Like the artist’s composite sketch that slowly reveals the face of a criminal suspect, the image on Xiaolei Huang’s computer screen is gradually zeroing in on America’s number-one killer – heart disease.

Lines in Huang’s image crisscross to form a netlike pattern called a polygon mesh. They intersect at three dimensional nodes called vertices.

Huang has used computer graphics to render a geometric model of three phases of the beating of an actual heart that was scanned, over time, by magnetic resonance imaging (MRI).

The heart may have its secrets, but the stress and strain that it undergoes as it pumps blood is not one of them, at least not to Huang, who is an assistant professor of computer science and engineering.

Huang writes software programs that enhance the detecting powers of MRI and other medical imaging techniques. Her programs can take 4-D medical images – with time as the fourth dimension – and extract from them the precise geometric shape and motion of the heart.

Huang then builds 4-D computer models that measure the natural changes, or deformations, in the heart’s structure as it expands and contracts.

These models will give cardiologists a clearer picture of the differences between the normal deformations that occur in healthy hearts and the abnormal deformations that occur in damaged and diseased hearts. They will also help physicians recognize different types of abnormal deformation and correspond them to various types of disease or damage.

“The clearer the picture we can obtain of the deformation in a normal heart,” says Huang, “the more quickly and reliably we can identify abnormalities in deformation that indicate a diseased or damaged heart. And if we obtain enough examples of different types of abnormalities, we can characterize the commonalities of these abnormalities.”

Tagging and tracking

The heart modeled on Huang’s computer screen was scanned by an MRI technique called SPAtial Modulation of Magnetization. SPAMM tags material points within the heart wall, which can be tracked over time to reveal the 3-D motion of the heart muscle.

The tags enable Huang to outline, or segment, the heart’s structures, including the boundaries separating heart and lungs, as well as those demarcating the heart’s outer wall, left and right ventricles and myocardium.

Huang then locates the vertices, manipulates her image and tracks the path of each vertex as the heart deforms. Based on the displacement of the vertices, she calculates the stress and strain imposed on the heart muscle.

“The model is no longer just a geometric model,” says Huang. “Now it has mechanical properties. This enables us to perform precise quantifications. We can partition the heart wall into sub-regions and follow each of these to determine whether the deformation that occurs is normal or not.”

Huang collaborates with computer scientists at Rutgers University and with Dr. Leon Axel, director of cardiac imaging at the New York University School of Medicine. She has a grant from the Lindback Foundation’s Minority Junior Faculty Award Program.

Huang says her model will enable diagnosticians to interpret medical images in a fraction of the time they now require.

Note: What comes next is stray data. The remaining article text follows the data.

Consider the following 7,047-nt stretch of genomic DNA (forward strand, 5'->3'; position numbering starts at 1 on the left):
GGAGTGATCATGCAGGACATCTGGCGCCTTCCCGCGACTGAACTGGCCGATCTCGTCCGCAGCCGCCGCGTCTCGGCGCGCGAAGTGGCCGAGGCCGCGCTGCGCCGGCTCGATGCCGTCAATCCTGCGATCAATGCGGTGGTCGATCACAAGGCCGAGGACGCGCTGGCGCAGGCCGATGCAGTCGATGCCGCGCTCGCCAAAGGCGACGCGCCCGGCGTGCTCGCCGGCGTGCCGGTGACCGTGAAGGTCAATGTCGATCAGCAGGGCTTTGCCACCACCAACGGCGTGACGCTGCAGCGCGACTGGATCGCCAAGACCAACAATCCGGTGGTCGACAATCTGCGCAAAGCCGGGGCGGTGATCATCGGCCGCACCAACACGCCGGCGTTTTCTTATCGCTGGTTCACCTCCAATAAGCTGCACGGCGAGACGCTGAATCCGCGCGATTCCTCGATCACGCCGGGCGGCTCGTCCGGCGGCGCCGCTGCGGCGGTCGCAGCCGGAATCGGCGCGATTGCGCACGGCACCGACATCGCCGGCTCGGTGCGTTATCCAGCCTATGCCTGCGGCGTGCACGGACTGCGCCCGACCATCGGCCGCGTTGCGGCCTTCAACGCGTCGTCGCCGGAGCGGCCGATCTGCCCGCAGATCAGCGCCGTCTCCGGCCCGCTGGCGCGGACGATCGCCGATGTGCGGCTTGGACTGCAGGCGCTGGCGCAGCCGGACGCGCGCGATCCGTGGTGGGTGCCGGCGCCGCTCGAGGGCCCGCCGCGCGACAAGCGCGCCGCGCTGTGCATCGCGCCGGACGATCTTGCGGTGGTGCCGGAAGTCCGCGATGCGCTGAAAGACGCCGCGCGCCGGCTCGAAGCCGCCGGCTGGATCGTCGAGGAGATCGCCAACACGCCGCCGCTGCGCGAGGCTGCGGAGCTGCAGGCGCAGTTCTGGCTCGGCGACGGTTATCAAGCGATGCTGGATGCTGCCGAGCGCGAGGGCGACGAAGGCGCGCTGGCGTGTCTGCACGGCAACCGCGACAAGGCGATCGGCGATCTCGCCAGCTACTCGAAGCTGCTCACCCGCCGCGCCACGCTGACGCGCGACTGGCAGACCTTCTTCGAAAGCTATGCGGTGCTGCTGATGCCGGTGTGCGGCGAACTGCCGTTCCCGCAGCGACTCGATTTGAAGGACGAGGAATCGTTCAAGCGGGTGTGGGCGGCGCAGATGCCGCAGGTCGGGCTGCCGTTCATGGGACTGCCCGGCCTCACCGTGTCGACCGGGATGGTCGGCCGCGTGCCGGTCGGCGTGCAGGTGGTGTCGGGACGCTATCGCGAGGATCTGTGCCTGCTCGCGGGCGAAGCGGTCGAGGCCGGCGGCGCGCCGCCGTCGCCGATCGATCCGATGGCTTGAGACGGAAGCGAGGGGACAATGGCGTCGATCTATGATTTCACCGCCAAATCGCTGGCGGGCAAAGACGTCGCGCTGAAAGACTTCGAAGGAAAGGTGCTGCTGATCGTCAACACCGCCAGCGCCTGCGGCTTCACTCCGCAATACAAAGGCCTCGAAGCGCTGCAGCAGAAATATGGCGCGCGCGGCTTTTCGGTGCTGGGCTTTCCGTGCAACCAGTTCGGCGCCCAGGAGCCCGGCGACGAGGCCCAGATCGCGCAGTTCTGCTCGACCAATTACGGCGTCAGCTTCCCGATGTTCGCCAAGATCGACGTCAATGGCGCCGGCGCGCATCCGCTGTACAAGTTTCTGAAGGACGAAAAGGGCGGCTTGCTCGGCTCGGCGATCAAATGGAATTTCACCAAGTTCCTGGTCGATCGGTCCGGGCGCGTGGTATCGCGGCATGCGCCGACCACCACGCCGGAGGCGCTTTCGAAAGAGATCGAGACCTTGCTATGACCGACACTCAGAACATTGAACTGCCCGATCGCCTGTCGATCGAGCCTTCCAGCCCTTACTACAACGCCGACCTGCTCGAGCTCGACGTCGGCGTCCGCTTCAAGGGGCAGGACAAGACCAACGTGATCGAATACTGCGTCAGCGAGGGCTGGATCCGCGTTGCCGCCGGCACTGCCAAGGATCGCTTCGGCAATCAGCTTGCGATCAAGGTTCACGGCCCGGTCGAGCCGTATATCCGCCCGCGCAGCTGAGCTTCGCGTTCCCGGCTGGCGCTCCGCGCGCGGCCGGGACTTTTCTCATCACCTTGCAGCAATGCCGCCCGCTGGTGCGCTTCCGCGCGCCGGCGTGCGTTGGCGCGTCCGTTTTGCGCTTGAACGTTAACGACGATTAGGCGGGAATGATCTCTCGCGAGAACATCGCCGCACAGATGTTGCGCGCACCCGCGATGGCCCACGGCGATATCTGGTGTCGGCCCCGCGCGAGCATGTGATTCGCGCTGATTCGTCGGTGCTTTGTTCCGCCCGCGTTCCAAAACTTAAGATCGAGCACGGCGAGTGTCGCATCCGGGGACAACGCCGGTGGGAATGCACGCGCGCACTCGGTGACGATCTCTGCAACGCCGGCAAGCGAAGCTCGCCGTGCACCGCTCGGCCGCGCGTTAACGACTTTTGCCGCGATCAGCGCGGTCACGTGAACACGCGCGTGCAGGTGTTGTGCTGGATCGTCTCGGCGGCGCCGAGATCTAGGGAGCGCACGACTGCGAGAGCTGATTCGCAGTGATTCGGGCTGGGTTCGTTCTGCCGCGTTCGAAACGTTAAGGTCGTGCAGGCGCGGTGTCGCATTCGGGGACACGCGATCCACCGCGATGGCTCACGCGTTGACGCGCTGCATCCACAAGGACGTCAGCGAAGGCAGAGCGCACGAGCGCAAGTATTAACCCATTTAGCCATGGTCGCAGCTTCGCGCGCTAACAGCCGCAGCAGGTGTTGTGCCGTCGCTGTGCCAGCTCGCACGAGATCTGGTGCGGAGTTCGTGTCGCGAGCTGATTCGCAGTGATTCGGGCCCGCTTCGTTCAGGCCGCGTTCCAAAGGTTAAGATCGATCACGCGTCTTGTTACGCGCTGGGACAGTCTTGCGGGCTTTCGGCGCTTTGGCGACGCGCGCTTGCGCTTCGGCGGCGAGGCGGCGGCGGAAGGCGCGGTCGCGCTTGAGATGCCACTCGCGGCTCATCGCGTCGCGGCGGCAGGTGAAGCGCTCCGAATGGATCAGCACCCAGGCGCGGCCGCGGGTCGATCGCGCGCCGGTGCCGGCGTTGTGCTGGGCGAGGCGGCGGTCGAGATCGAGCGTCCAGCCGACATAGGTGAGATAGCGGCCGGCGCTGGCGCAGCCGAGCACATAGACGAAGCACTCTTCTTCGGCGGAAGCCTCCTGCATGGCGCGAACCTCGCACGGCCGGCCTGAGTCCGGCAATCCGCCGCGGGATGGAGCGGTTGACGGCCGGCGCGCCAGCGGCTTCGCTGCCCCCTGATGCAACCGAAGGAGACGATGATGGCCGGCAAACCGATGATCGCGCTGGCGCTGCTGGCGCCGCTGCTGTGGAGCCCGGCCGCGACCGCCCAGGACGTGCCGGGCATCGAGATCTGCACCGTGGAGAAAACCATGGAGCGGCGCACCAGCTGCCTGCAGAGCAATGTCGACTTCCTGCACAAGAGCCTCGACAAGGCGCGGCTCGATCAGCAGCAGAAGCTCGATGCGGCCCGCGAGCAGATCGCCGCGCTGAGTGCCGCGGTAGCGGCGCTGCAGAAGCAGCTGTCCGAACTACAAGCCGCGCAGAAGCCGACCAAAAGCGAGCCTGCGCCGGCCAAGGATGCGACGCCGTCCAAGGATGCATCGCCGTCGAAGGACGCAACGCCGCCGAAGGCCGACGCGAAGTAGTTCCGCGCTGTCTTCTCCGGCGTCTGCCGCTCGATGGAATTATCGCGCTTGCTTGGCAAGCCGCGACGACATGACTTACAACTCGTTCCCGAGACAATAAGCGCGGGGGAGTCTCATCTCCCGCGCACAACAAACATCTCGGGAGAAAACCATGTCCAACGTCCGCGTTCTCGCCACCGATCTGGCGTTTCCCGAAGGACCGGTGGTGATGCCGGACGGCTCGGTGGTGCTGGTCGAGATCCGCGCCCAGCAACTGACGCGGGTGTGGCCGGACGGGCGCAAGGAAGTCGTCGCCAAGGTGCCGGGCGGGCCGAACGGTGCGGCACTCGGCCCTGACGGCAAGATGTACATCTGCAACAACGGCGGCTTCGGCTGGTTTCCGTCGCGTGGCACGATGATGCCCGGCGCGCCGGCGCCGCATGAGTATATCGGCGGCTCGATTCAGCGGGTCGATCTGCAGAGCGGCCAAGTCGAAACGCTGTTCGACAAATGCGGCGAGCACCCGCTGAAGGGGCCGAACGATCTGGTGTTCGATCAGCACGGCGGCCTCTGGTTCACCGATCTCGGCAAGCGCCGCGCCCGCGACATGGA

“It takes hours for a human expert to interpret a sequence of images from one patient,” she says. “Our software tool can do segmentation and build a 4-D model in 26 seconds, while finding more instances of abnormal deformations and structures, especially very localized ones.”

Quantitative computer image analysis, says Huang, will not eliminate the need for human experts, but it will give technicians a valuable tool that automates the interpretation of medical scans.

“The tools of computer-aided diagnosis [CAD] are becoming more powerful, but they still don’t work as well as human analysts. They can, however, help technicians do their job faster, less subjectively and more reliably.”

In pursuit of hot spots

One of Huang’s software programs draws information from images acquired with Positron Emission Tomography (PET), a technique used in radiation oncology. PET produces a 3-D map of bright “hot spots” that represent areas of high energy activity in the body. These hot spots, however, can represent either normal sites like the heart or other organs, or abnormal sites such as tumors or inflammations.

Huang’s software automates the interpretation of PET scans by differentiating between normal and abnormal hot spots. Using segmentation, she identifies the precise boundaries of all hot spots in the PET scan and its accompanying CT scan. Using pattern recognition and computer vision, she identifies organs based on their shape and location. She “suppresses” these sites and then tracks the changes over time in abnormal hot spots.

“The precise boundaries of organs and tumors are very valuable,” says Huang. “Oncologists rely on them to make radiation treatment plans that protect normal organs by exposing them to as little radiation as possible while targeting tumors with high-intensity radiation.”

Because Huang’s software tools can do geometrical, statistical and mechanical modeling, her programs keep working when unforeseen obstacles are encountered.

“The main challenge with medical image computing is to do it robustly. Too often, when a software program encounters noise [slight variations in intensity, unwanted disturbance, energy or interference] or artifacts [ranging from dental fillings to distortions in tissue structure], it breaks down. Once this happens, it is difficult to recover information.

“Our model can be as complex or as simple as we want. We can attach to it as many properties as we want. It can represent geometry or it can be a statistical model. It can encode variations across patients and infer a statistical model from multiple people. Or it can have mechanical properties. All of this builds in robustness.”